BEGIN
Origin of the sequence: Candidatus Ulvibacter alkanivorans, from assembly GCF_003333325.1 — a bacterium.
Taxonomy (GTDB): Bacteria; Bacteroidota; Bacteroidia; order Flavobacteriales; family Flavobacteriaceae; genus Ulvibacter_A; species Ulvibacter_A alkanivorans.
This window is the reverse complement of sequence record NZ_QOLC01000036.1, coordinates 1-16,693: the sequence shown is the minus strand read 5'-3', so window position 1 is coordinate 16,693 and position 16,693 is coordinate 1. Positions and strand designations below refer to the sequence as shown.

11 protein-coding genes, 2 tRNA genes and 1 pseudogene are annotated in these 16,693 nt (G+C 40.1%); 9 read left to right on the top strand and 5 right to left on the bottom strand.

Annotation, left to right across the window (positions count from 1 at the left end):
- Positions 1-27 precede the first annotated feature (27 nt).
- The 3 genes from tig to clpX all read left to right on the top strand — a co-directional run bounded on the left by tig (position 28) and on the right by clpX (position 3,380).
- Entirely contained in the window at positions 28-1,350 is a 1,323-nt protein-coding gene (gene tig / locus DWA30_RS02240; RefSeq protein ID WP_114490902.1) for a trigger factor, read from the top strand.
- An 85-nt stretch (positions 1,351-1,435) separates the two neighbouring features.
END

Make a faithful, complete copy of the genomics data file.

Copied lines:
Origin of the sequence: Candidatus Ulvibacter alkanivorans, from assembly GCF_003333325.1 — a bacterium.
Taxonomy (GTDB): Bacteria; Bacteroidota; Bacteroidia; order Flavobacteriales; family Flavobacteriaceae; genus Ulvibacter_A; species Ulvibacter_A alkanivorans.
This window is the reverse complement of sequence record NZ_QOLC01000036.1, coordinates 1-16,693: the sequence shown is the minus strand read 5'-3', so window position 1 is coordinate 16,693 and position 16,693 is coordinate 1. Positions and strand designations below refer to the sequence as shown.

11 protein-coding genes, 2 tRNA genes and 1 pseudogene are annotated in these 16,693 nt (G+C 40.1%); 9 read left to right on the top strand and 5 right to left on the bottom strand.

Annotation, left to right across the window (positions count from 1 at the left end):
- Positions 1-27 precede the first annotated feature (27 nt).
- The 3 genes from tig to clpX all read left to right on the top strand — a co-directional run bounded on the left by tig (position 28) and on the right by clpX (position 3,380).
- Entirely contained in the window at positions 28-1,350 is a 1,323-nt protein-coding gene (gene tig / locus DWA30_RS02240; RefSeq protein ID WP_114490902.1) for a trigger factor, read from the top strand.
- An 85-nt stretch (positions 1,351-1,435) separates the two neighbouring features.